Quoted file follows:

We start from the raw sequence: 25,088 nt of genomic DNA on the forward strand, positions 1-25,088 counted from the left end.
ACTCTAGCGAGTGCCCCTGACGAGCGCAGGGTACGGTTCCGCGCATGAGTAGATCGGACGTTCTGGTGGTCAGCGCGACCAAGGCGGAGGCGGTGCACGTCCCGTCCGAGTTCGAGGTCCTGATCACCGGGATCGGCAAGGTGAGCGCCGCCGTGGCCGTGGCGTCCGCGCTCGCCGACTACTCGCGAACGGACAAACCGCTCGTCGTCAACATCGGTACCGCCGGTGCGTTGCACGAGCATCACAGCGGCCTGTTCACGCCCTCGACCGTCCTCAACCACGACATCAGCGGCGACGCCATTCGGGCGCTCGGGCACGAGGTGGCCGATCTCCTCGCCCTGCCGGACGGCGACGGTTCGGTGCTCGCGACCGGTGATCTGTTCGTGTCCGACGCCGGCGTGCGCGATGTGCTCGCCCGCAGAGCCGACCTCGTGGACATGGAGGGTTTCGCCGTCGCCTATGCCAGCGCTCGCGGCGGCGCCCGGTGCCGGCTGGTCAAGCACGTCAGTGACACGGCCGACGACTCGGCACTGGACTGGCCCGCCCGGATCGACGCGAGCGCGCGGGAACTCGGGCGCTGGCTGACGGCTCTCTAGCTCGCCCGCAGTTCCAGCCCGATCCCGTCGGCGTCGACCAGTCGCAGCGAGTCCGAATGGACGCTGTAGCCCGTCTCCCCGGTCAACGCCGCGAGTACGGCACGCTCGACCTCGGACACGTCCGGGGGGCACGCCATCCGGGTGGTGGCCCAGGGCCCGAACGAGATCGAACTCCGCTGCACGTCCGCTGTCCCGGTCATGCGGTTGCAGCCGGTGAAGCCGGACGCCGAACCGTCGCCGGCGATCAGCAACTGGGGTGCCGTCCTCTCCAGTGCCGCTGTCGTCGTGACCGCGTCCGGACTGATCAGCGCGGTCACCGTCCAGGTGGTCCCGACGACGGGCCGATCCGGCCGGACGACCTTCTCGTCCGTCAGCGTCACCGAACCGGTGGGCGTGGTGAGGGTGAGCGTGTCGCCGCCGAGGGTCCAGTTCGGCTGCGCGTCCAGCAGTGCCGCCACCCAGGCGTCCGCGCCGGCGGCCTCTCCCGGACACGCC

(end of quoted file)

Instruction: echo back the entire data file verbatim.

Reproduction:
We start from the raw sequence: 25,088 nt of genomic DNA on the forward strand, positions 1-25,088 counted from the left end.
ACTCTAGCGAGTGCCCCTGACGAGCGCAGGGTACGGTTCCGCGCATGAGTAGATCGGACGTTCTGGTGGTCAGCGCGACCAAGGCGGAGGCGGTGCACGTCCCGTCCGAGTTCGAGGTCCTGATCACCGGGATCGGCAAGGTGAGCGCCGCCGTGGCCGTGGCGTCCGCGCTCGCCGACTACTCGCGAACGGACAAACCGCTCGTCGTCAACATCGGTACCGCCGGTGCGTTGCACGAGCATCACAGCGGCCTGTTCACGCCCTCGACCGTCCTCAACCACGACATCAGCGGCGACGCCATTCGGGCGCTCGGGCACGAGGTGGCCGATCTCCTCGCCCTGCCGGACGGCGACGGTTCGGTGCTCGCGACCGGTGATCTGTTCGTGTCCGACGCCGGCGTGCGCGATGTGCTCGCCCGCAGAGCCGACCTCGTGGACATGGAGGGTTTCGCCGTCGCCTATGCCAGCGCTCGCGGCGGCGCCCGGTGCCGGCTGGTCAAGCACGTCAGTGACACGGCCGACGACTCGGCACTGGACTGGCCCGCCCGGATCGACGCGAGCGCGCGGGAACTCGGGCGCTGGCTGACGGCTCTCTAGCTCGCCCGCAGTTCCAGCCCGATCCCGTCGGCGTCGACCAGTCGCAGCGAGTCCGAATGGACGCTGTAGCCCGTCTCCCCGGTCAACGCCGCGAGTACGGCACGCTCGACCTCGGACACGTCCGGGGGGCACGCCATCCGGGTGGTGGCCCAGGGCCCGAACGAGATCGAACTCCGCTGCACGTCCGCTGTCCCGGTCATGCGGTTGCAGCCGGTGAAGCCGGACGCCGAACCGTCGCCGGCGATCAGCAACTGGGGTGCCGTCCTCTCCAGTGCCGCTGTCGTCGTGACCGCGTCCGGACTGATCAGCGCGGTCACCGTCCAGGTGGTCCCGACGACGGGCCGATCCGGCCGGACGACCTTCTCGTCCGTCAGCGTCACCGAACCGGTGGGCGTGGTGAGGGTGAGCGTGTCGCCGCCGAGGGTCCAGTTCGGCTGCGCGTCCAGCAGTGCCGCCACCCAGGCGTCCGCGCCGGCGGCCTCTCCCGGACACGCC